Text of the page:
By the end of next year the New South Wales Fire and Rescue Service will have its entire fleet of 560 vehicles fitted-out with GPS tracking tools to ensure the fastest response to an emergency.

Currently the Fire Service is about 135 units in to the state-wide roll-out of an automatic vehicle location system (AVLS), which uses GPS devices feeding location data into a Computer Aided Dispatch (CAD) system to dispatch trucks based on the most up-to-date information possible.

NSW Fire-fighters will join the state’s Ambulance and Police services in experiencing the benefits of GPS-aided emergency response when their systems are rolled-out.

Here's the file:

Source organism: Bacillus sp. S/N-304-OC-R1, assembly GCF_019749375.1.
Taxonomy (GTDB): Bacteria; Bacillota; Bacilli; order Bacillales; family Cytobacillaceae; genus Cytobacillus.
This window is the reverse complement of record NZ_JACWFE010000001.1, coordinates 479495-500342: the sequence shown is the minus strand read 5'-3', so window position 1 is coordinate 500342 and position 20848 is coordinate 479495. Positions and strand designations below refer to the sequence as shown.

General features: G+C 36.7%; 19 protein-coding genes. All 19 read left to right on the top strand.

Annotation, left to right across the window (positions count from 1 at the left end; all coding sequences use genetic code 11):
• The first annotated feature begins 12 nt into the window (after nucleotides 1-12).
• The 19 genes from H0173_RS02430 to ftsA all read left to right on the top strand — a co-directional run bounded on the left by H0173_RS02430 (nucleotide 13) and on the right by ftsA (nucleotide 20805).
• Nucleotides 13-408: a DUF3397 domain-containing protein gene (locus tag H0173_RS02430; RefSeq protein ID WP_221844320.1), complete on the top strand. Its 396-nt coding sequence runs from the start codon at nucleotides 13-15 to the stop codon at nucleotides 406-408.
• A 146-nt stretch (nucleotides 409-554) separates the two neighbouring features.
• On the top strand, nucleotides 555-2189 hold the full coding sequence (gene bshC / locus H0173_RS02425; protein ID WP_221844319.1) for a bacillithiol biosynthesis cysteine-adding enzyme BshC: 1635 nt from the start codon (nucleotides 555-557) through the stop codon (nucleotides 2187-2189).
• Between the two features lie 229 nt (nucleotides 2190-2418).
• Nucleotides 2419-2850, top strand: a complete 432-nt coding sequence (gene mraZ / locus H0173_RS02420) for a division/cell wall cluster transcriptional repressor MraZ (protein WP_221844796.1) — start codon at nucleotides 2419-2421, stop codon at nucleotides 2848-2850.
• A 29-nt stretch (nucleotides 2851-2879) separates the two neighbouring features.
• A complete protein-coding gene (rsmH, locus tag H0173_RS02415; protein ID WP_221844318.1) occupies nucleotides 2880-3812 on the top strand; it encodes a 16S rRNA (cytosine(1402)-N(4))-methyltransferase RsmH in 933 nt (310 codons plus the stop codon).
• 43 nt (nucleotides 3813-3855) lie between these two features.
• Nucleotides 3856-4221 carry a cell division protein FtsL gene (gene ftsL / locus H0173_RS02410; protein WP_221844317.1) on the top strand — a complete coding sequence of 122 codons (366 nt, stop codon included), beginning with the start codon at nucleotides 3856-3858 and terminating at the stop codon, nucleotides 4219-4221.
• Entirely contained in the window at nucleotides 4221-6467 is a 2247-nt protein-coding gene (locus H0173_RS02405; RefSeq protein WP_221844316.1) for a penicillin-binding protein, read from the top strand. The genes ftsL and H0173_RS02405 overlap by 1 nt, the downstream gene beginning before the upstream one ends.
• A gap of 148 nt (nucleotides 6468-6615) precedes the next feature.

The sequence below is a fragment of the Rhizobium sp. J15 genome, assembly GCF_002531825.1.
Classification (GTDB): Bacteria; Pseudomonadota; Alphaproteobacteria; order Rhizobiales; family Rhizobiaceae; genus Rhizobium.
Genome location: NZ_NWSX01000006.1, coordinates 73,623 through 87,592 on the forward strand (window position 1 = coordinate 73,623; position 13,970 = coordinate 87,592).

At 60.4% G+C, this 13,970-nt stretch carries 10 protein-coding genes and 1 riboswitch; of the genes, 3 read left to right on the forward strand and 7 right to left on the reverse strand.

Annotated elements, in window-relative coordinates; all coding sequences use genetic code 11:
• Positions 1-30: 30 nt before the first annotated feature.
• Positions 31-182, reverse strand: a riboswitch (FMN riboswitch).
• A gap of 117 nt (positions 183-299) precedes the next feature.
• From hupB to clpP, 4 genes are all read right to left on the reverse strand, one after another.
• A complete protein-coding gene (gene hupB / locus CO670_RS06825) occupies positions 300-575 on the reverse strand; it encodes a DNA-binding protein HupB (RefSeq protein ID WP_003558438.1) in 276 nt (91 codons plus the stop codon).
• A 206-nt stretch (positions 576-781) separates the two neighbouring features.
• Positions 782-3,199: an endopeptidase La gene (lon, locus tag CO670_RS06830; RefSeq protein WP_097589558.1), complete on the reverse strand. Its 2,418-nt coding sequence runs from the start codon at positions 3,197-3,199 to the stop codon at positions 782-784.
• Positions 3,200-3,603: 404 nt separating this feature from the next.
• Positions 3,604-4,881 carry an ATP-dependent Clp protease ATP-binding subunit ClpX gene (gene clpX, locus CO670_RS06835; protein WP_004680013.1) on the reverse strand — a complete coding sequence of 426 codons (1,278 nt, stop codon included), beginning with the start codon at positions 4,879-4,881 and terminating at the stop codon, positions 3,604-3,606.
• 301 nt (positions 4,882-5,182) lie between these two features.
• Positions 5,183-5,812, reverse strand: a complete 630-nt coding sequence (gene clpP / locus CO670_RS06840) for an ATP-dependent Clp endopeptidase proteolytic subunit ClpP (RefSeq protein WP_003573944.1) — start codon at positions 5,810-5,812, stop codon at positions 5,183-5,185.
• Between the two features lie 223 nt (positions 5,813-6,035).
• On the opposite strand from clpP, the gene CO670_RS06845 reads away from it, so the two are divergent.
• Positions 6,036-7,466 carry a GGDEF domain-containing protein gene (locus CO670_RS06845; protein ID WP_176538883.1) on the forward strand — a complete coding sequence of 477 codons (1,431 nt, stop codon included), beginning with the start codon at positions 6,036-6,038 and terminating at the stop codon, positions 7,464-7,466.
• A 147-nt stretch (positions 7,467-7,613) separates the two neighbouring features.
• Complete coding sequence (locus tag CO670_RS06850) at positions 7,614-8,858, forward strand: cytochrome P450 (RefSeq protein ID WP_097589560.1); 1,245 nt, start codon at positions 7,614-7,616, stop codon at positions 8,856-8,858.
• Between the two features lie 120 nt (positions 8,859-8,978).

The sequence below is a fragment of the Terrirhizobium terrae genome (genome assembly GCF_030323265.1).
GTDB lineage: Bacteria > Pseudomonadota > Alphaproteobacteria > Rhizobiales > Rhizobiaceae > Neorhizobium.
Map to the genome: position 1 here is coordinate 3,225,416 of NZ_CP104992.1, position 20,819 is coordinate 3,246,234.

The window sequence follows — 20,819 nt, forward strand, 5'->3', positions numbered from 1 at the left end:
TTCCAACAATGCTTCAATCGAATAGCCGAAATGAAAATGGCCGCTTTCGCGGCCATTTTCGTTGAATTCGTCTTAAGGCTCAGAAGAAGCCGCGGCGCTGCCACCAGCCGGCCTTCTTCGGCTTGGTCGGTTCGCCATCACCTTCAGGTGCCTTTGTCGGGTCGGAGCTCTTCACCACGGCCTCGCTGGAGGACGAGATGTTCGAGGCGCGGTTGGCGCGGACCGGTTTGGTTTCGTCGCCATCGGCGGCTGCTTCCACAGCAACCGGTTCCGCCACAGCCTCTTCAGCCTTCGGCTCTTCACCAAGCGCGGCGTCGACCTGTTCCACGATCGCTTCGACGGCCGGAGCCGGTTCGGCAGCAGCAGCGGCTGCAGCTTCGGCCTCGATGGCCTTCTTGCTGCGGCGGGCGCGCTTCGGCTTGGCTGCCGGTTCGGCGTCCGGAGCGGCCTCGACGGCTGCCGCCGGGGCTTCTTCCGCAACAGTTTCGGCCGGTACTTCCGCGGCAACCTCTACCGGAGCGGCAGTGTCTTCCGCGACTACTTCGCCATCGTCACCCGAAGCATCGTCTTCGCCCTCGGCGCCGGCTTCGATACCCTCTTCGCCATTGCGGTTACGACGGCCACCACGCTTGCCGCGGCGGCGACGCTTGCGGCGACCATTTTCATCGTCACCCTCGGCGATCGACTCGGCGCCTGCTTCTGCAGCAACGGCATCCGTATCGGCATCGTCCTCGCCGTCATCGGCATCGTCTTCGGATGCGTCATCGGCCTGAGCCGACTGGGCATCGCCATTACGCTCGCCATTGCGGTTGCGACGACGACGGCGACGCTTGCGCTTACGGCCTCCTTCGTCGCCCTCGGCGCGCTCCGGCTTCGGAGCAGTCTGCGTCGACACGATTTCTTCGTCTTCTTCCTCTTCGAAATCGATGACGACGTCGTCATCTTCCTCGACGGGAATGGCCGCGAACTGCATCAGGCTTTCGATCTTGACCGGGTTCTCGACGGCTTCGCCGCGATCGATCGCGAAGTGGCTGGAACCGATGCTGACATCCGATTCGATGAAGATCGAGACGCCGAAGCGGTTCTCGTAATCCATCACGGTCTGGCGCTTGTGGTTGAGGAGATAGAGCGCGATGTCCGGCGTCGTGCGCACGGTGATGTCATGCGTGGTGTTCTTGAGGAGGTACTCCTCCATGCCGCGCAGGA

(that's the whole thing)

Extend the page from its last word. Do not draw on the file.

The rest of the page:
Systems Officer Graham Tait says the AVLS capability will help the Service hit its target of a maximum eight minute response time for 90 per cent of calls: “Anecdotally we have already seen a reduction in response times but until we get the whole fleet up and running we are not going to know the true impact,” he said.

The service uses relatively simple, cheap and readily-available equipment. There are plans to add a data display system to trucks as well, which could be sent informational updates while a truck is en route; currently fire-fighters are handed a piece of paper with their dispatch information as they leave the station.

Emergency Services Minister Mike Gallacher says the GPS-enabling could save many lives for the low price of just $850,000 over three years: “not only is Fire and Rescue NSW leading the way with this technology, it has been able to do so for a bargain-basement price by researching the most cost-effective technologies,” he told parliament.